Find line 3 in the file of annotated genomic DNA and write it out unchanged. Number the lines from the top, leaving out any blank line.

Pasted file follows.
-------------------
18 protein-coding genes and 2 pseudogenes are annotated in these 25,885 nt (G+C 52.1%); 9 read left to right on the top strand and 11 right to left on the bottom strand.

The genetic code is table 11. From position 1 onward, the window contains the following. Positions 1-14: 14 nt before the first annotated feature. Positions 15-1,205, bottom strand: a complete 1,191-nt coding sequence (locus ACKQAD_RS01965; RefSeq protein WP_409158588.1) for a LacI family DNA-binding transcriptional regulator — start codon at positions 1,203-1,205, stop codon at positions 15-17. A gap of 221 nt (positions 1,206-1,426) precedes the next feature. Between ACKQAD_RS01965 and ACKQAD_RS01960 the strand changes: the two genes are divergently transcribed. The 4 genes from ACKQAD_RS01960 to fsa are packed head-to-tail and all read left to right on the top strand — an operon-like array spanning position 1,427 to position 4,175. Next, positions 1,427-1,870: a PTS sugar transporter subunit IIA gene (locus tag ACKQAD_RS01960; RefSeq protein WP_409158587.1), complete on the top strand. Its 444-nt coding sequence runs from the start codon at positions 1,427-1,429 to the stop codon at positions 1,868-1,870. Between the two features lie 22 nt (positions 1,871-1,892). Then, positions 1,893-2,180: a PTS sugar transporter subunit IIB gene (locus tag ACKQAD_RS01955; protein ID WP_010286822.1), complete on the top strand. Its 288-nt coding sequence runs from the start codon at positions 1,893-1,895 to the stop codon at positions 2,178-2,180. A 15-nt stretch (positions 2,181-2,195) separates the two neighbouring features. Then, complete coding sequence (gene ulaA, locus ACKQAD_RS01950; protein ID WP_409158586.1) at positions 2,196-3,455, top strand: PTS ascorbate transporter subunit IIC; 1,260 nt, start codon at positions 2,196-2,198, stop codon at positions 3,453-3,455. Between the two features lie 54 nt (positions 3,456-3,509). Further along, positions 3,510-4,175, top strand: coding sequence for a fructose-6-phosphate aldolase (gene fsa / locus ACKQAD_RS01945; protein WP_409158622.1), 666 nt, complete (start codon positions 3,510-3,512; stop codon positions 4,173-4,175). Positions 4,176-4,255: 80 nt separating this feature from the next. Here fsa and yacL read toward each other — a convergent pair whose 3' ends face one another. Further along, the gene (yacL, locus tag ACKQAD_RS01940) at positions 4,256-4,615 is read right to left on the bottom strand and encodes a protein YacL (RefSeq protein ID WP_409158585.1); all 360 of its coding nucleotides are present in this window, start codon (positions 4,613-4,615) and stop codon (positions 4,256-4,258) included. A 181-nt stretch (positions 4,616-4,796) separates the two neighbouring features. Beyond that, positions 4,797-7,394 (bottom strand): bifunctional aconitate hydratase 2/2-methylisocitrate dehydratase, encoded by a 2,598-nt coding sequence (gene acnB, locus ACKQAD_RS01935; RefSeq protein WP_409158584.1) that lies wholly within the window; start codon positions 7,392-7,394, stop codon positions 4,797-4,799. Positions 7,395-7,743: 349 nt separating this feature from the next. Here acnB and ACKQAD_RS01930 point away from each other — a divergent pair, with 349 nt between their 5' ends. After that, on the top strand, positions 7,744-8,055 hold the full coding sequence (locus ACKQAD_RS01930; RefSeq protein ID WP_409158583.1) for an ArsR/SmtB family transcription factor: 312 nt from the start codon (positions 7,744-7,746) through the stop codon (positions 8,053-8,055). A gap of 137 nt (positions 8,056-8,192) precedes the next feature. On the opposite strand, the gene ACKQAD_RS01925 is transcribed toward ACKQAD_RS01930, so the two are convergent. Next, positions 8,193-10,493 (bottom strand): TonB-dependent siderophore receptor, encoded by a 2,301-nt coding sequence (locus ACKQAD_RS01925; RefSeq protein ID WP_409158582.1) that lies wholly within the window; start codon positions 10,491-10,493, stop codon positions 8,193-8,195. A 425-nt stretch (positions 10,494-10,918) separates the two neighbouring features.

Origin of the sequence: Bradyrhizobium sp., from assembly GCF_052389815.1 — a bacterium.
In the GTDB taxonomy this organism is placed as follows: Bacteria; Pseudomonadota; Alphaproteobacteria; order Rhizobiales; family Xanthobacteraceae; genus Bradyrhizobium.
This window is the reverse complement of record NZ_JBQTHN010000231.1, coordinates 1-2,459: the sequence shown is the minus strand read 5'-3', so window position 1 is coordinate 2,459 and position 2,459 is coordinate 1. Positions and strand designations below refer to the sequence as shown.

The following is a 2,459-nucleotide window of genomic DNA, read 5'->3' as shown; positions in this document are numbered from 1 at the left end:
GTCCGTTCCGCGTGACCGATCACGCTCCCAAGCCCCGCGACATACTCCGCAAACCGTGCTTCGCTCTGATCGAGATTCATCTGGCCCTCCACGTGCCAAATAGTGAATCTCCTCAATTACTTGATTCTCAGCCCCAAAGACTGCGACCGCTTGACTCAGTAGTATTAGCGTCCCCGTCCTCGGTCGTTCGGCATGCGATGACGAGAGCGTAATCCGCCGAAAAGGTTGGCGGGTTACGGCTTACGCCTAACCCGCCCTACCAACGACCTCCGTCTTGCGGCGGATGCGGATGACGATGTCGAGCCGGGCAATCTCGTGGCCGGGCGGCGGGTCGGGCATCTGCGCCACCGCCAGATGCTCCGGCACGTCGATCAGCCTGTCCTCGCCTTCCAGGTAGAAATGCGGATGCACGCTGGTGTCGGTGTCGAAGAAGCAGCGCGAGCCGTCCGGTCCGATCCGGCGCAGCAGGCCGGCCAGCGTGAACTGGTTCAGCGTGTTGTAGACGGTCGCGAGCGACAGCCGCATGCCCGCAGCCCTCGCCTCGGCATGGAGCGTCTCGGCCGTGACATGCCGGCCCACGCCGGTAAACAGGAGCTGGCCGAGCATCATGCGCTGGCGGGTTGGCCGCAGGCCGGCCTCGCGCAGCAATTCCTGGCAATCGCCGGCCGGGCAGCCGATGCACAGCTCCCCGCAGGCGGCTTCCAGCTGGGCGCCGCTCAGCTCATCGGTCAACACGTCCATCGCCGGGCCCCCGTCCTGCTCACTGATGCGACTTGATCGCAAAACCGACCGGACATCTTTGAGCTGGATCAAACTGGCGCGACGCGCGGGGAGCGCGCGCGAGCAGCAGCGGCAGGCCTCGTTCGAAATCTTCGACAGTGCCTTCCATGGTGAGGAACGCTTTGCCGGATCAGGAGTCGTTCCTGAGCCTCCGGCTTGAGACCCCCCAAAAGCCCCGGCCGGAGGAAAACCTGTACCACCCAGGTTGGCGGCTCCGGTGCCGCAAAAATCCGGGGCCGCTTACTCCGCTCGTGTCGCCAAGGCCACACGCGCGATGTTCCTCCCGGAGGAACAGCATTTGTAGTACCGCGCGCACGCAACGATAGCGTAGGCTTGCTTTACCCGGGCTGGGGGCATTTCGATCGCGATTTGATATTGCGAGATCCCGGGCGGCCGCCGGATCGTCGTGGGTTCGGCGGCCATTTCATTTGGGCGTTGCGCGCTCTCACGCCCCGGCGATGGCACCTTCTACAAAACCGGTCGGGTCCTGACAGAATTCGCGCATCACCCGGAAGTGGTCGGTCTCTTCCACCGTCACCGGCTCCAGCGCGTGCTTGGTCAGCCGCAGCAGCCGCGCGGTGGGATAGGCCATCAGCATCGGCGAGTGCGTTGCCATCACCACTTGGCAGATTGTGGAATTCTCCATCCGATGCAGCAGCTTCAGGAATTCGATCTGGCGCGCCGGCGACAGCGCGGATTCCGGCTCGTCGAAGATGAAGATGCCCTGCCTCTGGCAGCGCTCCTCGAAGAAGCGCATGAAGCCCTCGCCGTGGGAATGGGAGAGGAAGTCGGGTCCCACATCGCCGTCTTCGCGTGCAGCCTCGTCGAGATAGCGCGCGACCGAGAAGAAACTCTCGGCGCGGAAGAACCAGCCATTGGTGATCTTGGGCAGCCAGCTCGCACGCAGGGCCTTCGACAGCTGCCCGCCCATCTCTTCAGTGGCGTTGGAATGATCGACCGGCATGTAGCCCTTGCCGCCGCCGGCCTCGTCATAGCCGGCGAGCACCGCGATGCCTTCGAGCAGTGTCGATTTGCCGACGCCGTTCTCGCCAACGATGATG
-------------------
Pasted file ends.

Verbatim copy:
Origin of the sequence: Bradyrhizobium sp., from assembly GCF_052389815.1 — a bacterium.